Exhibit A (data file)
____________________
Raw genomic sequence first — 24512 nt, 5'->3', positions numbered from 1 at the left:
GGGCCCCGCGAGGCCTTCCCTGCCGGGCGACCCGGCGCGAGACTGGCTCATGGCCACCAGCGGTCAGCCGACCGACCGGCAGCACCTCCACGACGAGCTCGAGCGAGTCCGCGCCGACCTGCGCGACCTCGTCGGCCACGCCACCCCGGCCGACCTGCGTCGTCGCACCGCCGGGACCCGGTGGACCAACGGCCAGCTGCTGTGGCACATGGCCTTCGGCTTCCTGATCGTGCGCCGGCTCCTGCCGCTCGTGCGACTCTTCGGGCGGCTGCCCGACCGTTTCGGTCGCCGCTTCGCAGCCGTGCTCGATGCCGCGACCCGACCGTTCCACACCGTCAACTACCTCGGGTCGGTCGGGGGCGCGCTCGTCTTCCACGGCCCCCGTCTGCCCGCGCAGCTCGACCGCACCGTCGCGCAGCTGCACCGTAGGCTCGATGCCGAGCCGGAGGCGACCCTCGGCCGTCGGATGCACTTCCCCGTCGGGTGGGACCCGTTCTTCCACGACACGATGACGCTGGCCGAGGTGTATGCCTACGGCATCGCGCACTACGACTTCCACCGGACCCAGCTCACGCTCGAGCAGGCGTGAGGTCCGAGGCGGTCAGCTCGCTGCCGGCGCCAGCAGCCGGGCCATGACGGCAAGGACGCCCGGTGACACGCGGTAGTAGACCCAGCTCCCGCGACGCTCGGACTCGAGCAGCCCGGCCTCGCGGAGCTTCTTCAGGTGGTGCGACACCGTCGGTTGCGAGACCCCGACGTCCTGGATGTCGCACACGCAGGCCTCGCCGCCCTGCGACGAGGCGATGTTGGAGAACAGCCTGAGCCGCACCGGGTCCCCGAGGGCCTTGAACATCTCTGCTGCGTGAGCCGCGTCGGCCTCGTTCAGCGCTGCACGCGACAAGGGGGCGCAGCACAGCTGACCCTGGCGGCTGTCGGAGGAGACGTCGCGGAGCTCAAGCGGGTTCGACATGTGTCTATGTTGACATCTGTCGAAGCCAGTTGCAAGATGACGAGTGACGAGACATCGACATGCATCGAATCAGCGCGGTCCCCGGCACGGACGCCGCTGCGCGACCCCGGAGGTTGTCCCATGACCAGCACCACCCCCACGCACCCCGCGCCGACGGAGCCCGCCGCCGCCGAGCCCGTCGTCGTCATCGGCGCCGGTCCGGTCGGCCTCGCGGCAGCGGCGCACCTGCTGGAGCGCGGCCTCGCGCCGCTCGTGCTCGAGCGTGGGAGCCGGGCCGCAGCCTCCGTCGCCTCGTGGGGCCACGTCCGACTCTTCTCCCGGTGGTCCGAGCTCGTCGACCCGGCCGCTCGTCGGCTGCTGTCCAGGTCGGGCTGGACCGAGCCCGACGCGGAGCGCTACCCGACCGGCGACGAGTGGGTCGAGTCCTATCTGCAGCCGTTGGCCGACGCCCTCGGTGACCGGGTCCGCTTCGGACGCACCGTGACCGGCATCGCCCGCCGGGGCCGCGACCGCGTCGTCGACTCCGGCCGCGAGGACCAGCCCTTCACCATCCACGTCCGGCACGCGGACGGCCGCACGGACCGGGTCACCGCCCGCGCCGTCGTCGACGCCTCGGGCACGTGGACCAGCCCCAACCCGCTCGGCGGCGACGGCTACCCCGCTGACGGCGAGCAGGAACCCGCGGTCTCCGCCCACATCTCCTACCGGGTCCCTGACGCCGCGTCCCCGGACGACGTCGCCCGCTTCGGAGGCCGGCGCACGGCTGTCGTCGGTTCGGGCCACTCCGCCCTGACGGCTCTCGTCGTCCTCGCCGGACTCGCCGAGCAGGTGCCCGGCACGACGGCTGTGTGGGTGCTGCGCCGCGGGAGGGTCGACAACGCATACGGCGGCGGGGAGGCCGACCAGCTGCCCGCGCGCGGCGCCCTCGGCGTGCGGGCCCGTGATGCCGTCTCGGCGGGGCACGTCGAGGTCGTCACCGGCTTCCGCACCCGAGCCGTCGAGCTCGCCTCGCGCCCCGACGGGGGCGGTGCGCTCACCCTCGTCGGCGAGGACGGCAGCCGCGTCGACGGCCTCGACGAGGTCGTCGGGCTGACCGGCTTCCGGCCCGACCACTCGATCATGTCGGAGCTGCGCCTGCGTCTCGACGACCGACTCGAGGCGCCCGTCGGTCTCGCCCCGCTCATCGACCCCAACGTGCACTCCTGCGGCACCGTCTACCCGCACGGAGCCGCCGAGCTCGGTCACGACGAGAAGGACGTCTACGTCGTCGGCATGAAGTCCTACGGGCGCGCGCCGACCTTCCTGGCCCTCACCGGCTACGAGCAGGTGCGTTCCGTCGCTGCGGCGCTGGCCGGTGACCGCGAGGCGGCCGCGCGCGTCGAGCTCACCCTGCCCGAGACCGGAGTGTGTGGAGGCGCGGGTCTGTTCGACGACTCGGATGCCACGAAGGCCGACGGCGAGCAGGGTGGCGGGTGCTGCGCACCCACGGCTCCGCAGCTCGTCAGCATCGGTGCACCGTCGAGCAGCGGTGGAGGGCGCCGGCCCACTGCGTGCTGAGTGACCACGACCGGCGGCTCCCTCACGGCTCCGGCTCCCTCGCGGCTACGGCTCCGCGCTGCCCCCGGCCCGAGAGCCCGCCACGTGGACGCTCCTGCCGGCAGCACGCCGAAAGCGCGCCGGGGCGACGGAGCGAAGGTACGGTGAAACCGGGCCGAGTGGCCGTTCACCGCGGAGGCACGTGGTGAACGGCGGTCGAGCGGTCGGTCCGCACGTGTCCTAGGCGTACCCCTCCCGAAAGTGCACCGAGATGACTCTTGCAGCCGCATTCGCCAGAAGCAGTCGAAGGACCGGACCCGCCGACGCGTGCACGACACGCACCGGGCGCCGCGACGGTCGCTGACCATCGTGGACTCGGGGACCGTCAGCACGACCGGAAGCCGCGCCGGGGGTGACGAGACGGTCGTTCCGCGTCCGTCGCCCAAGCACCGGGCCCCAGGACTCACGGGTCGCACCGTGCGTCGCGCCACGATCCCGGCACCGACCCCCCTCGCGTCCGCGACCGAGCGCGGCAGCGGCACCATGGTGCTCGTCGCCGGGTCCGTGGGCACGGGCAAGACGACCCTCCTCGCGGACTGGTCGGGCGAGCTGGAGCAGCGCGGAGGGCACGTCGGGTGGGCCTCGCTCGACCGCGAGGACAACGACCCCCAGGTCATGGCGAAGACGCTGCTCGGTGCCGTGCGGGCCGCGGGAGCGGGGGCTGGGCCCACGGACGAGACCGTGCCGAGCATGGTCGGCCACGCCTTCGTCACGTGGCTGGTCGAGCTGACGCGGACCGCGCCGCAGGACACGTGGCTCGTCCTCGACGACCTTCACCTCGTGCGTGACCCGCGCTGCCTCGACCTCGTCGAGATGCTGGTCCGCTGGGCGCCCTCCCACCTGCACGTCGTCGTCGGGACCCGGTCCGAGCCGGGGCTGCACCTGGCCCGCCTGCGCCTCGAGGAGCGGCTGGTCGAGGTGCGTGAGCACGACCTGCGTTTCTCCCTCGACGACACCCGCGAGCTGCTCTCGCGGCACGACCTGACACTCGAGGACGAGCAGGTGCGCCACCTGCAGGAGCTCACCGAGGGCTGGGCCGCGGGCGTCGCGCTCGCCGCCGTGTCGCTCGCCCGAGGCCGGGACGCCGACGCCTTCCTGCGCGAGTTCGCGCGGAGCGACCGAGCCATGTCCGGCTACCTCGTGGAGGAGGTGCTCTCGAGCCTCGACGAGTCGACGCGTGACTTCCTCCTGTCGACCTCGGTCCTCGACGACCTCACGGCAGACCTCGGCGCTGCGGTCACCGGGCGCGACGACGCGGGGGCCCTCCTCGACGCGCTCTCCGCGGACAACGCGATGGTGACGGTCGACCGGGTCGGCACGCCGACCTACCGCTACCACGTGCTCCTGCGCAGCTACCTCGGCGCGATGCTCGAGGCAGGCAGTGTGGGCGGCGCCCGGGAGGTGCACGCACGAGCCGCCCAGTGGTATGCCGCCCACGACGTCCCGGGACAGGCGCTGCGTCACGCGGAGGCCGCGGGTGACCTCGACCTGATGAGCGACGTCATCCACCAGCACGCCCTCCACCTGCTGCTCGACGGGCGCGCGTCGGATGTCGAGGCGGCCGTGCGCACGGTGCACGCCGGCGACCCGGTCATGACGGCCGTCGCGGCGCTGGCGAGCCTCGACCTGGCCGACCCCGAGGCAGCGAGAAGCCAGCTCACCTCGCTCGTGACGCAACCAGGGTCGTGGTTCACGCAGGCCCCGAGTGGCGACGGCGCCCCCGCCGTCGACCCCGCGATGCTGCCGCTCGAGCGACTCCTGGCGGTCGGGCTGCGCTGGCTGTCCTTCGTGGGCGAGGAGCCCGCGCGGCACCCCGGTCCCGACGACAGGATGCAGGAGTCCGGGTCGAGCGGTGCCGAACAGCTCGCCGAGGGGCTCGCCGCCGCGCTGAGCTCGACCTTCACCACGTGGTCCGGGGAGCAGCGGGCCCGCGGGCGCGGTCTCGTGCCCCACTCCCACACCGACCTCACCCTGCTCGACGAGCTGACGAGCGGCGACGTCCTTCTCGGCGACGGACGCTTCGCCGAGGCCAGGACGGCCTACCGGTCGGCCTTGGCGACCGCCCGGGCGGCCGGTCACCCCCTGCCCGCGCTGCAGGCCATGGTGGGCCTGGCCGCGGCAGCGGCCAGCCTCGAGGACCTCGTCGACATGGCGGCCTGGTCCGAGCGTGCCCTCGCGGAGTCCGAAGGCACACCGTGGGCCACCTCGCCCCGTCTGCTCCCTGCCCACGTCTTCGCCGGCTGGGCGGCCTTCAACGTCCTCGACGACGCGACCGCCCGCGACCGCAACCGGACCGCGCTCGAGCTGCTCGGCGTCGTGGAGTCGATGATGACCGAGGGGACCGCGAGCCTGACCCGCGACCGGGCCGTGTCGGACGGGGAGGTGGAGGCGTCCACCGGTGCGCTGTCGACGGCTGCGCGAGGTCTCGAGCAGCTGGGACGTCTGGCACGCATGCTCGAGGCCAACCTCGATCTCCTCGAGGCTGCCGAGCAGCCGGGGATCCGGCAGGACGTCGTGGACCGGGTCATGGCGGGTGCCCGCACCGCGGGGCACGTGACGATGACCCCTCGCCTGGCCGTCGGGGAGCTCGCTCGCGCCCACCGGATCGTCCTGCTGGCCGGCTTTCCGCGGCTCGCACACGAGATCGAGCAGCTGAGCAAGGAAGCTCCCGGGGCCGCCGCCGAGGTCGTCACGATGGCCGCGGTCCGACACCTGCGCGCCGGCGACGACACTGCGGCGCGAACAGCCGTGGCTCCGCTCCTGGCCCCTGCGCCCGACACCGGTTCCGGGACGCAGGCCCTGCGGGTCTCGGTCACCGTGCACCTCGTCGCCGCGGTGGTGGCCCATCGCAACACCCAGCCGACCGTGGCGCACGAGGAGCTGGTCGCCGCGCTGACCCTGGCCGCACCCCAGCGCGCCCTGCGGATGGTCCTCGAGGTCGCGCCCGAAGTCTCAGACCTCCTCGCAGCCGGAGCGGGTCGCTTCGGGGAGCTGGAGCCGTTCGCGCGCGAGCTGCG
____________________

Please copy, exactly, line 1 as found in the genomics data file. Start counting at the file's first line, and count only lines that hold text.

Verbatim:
Raw genomic sequence first — 24512 nt, 5'->3', positions numbered from 1 at the left: